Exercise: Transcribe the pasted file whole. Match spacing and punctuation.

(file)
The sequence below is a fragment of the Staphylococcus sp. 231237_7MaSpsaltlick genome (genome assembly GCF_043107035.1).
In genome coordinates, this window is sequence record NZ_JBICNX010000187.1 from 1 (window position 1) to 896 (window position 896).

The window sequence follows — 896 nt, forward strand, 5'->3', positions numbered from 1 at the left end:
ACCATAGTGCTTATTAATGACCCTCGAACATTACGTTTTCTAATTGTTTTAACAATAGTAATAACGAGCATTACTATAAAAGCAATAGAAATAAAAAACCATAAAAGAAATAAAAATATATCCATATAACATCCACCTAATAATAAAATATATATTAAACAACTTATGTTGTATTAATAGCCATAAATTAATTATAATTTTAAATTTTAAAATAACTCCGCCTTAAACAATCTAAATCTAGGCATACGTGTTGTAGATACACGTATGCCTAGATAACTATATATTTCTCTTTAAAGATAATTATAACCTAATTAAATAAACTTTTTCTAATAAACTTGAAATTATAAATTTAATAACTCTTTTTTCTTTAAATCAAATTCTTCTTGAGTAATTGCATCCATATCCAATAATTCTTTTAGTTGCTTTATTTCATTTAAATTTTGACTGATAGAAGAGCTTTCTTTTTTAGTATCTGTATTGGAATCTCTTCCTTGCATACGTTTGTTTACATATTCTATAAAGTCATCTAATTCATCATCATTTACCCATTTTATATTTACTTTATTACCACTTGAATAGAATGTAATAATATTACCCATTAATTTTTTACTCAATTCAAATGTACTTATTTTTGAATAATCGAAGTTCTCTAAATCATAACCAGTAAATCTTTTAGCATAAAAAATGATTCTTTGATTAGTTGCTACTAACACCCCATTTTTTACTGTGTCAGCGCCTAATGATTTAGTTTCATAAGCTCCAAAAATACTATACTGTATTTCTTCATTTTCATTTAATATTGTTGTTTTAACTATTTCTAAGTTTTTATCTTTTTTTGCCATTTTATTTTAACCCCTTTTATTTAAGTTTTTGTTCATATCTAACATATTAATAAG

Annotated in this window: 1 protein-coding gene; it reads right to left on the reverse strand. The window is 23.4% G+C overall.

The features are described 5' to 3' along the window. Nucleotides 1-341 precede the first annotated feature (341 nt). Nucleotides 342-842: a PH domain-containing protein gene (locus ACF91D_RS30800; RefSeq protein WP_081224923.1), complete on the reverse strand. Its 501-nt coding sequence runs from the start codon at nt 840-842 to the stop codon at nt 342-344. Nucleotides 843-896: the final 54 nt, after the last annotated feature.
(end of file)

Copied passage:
The sequence below is a fragment of the Staphylococcus sp. 231237_7MaSpsaltlick genome (genome assembly GCF_043107035.1).
In genome coordinates, this window is sequence record NZ_JBICNX010000187.1 from 1 (window position 1) to 896 (window position 896).

The window sequence follows — 896 nt, forward strand, 5'->3', positions numbered from 1 at the left end:
ACCATAGTGCTTATTAATGACCCTCGAACATTACGTTTTCTAATTGTTTTAACAATAGTAATAACGAGCATTACTATAAAAGCAATAGAAATAAAAAACCATAAAAGAAATAAAAATATATCCATATAACATCCACCTAATAATAAAATATATATTAAACAACTTATGTTGTATTAATAGCCATAAATTAATTATAATTTTAAATTTTAAAATAACTCCGCCTTAAACAATCTAAATCTAGGCATACGTGTTGTAGATACACGTATGCCTAGATAACTATATATTTCTCTTTAAAGATAATTATAACCTAATTAAATAAACTTTTTCTAATAAACTTGAAATTATAAATTTAATAACTCTTTTTTCTTTAAATCAAATTCTTCTTGAGTAATTGCATCCATATCCAATAATTCTTTTAGTTGCTTTATTTCATTTAAATTTTGACTGATAGAAGAGCTTTCTTTTTTAGTATCTGTATTGGAATCTCTTCCTTGCATACGTTTGTTTACATATTCTATAAAGTCATCTAATTCATCATCATTTACCCATTTTATATTTACTTTATTACCACTTGAATAGAATGTAATAATATTACCCATTAATTTTTTACTCAATTCAAATGTACTTATTTTTGAATAATCGAAGTTCTCTAAATCATAACCAGTAAATCTTTTAGCATAAAAAATGATTCTTTGATTAGTTGCTACTAACACCCCATTTTTTACTGTGTCAGCGCCTAATGATTTAGTTTCATAAGCTCCAAAAATACTATACTGTATTTCTTCATTTTCATTTAATATTGTTGTTTTAACTATTTCTAAGTTTTTATCTTTTTTTGCCATTTTATTTTAACCCCTTTTATTTAAGTTTTTGTTCATATCTAACATATTAATAAG

Annotated in this window: 1 protein-coding gene; it reads right to left on the reverse strand. The window is 23.4% G+C overall.

The features are described 5' to 3' along the window. Nucleotides 1-341 precede the first annotated feature (341 nt). Nucleotides 342-842: a PH domain-containing protein gene (locus ACF91D_RS30800; RefSeq protein WP_081224923.1), complete on the reverse strand. Its 501-nt coding sequence runs from the start codon at nt 840-842 to the stop codon at nt 342-344. Nucleotides 843-896: the final 54 nt, after the last annotated feature.